Protecting Confidential Information at the PTAB – Part 1

By Ben Snitkoff
One of the many changes under the American Invents Act (AIA) is that documents submitted in proceedings before the Patent Trial and Appeal Board (PTAB) may be filed under seal (that is to say, excluded from public view). Protection for sensitive documents was unavailable for the pre-AIA inter partes reexamination proceedings, however, the AIA authorizes the Patent and Trademark Office (PTO) to keep confidential documents sealed during the new Inter Partes Review and Post-Grant Review proceedings. 35 U.S.C. §§ 316(a)(7), 326(a)(7).

The PTO’s rules on submission of documents under seal seek to “strike a balance between the public’s interest in maintaining a complete and understandable file history and the parties’ interest in protecting truly sensitive information.” Federal Register Vol. 77, No. 157 48756, 48760 (pdf).

While the default is to keep the records of these new proceedings public, regulations promulgated by the Patent Office make it relatively easy to file documents under seal. 37 C.F.R. § 42.14.  If a party wishes to file documents under seal, it must: (1) file a motion to seal; (2) enclose a proposed protective order; and, (3) state good cause for the Board to protect a party from disclosing confidential information. The Board determines what is confidential information in a way consistent with Fed. R. Civ. P. 26(c)(1)(G). Federal Register Vol. 77, No. 157 48756, 48760 (pdf).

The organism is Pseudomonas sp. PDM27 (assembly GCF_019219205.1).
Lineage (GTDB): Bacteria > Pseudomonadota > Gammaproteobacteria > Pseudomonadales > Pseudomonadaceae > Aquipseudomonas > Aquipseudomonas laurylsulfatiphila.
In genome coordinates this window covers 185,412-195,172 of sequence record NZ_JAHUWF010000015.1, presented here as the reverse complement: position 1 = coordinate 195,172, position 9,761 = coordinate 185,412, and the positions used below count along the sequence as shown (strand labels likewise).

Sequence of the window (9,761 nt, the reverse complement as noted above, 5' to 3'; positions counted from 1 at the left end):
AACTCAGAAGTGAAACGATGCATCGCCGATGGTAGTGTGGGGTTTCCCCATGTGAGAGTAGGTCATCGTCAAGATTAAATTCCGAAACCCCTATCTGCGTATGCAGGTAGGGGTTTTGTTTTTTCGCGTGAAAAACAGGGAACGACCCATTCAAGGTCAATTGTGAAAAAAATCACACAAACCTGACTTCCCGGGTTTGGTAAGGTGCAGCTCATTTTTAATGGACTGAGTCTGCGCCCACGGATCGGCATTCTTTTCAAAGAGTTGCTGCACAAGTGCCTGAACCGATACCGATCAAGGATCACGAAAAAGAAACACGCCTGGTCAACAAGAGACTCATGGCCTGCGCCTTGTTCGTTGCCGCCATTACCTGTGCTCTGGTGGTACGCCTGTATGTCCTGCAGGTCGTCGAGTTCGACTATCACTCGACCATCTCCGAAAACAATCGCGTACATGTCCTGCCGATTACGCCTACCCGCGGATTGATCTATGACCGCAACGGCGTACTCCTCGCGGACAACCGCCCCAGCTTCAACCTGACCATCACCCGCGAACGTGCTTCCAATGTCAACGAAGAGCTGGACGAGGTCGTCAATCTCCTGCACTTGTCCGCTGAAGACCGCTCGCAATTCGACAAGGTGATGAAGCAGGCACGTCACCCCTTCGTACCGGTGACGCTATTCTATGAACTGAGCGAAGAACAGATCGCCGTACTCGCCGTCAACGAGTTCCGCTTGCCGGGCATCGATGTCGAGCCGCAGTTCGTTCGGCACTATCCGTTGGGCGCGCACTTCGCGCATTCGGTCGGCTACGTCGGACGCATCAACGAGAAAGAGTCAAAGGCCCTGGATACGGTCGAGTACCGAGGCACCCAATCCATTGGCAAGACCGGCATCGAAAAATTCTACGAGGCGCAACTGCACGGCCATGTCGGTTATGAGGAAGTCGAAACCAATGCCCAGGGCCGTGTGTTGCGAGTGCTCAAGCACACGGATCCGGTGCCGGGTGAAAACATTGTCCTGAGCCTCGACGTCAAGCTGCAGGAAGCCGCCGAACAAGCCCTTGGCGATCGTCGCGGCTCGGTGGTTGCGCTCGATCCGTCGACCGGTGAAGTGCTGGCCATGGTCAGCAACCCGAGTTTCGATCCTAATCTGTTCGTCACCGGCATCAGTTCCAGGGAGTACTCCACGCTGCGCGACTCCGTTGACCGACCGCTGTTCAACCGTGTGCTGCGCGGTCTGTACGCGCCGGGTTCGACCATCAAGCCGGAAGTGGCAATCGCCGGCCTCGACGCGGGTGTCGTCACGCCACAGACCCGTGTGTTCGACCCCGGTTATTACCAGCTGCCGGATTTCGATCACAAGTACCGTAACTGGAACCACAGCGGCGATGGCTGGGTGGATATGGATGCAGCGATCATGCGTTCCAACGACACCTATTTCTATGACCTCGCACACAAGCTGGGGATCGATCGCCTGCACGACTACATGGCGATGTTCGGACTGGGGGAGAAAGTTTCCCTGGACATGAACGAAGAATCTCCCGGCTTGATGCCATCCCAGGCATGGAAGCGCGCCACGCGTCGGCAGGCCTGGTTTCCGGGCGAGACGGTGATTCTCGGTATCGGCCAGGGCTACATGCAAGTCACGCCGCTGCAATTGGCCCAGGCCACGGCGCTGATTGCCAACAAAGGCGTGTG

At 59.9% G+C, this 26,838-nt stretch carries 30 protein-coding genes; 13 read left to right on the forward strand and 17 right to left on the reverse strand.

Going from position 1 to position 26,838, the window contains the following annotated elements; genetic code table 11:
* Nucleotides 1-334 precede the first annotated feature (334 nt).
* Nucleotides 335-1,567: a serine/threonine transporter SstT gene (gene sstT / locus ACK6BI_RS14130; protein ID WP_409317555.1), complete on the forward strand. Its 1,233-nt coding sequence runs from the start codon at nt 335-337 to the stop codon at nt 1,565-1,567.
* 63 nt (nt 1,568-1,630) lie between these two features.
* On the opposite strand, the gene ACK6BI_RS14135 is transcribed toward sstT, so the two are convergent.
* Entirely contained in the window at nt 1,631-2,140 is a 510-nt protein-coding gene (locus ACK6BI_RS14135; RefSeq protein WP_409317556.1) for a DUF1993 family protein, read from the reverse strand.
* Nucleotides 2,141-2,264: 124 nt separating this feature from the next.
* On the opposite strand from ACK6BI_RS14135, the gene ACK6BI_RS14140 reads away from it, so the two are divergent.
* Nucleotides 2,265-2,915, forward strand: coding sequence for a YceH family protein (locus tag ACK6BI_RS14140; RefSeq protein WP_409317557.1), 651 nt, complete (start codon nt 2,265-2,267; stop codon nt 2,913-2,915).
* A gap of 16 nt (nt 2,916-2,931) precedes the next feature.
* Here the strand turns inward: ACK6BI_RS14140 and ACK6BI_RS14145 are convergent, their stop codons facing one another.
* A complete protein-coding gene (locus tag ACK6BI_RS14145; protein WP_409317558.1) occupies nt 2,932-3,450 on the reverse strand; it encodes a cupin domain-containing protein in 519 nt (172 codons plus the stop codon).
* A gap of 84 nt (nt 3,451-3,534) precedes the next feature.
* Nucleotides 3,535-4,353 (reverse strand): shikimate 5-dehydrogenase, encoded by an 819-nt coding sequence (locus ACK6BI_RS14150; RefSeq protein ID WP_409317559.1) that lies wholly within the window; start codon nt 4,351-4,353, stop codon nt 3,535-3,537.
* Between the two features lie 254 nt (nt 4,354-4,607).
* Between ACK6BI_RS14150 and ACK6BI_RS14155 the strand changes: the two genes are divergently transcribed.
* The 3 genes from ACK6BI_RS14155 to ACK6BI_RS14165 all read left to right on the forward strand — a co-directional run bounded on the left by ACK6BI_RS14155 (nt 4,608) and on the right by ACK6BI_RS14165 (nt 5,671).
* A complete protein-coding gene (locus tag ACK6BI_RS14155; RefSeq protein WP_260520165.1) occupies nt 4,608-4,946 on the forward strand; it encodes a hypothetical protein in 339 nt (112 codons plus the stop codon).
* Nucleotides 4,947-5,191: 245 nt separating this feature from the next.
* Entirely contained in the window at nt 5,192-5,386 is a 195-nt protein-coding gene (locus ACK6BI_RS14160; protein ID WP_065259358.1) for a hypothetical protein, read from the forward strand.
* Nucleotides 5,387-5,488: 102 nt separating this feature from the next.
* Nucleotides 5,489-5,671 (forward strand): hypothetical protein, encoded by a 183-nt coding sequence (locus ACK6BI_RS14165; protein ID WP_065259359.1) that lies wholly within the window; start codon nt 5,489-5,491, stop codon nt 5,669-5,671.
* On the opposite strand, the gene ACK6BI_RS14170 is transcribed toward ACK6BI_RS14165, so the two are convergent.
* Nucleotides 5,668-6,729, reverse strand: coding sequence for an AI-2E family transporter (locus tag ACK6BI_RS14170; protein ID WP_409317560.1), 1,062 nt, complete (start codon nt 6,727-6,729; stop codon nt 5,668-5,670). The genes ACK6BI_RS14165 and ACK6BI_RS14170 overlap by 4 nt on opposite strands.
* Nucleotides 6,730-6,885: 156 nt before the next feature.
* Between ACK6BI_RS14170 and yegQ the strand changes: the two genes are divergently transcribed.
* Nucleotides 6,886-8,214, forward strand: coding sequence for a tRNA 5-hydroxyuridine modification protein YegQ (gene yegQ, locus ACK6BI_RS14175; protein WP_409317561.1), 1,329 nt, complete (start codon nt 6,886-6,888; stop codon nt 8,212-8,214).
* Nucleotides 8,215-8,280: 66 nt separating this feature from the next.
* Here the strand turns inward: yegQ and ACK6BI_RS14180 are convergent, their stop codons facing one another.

The default protective order proposed by the Patent Office puts limitations on who may see information disclosed under the Protective Order. Federal Register Vol. 77, No. 157 48756, Appendix B, 48771 (pdf). Only the following groups of people may have access to confidential documents: (1) Owners of the patent or patents at issue, and named parties; (2) attorneys representing parties in the proceeding; (3) experts retained for the proceeding, who have signed an acknowledgement to be bound by the protective order and that they are not a competitor to any party, or a consultant for a competitor; (4) in-house counsel of a party; and, (5) support personnel of anyone previously listed.

While additional employees of a party may be allowed access to confidential information, they must first sign an acknowledgement to be bound by the protective order, and are subject to being objected-to by the other parties to the proceeding. Similarly, a party may oppose a motion to seal on the grounds that the proposed protective order allows too many people access to the confidential information. The opposing party may propose alternative limitations on access to the information. Federal Register Vol. 77, No. 157 48756, Appendix B, 48771 (pdf).

Stay tuned for Part 2 on alternatives to the PTO’s default protective order.

By Ben Snitkoff

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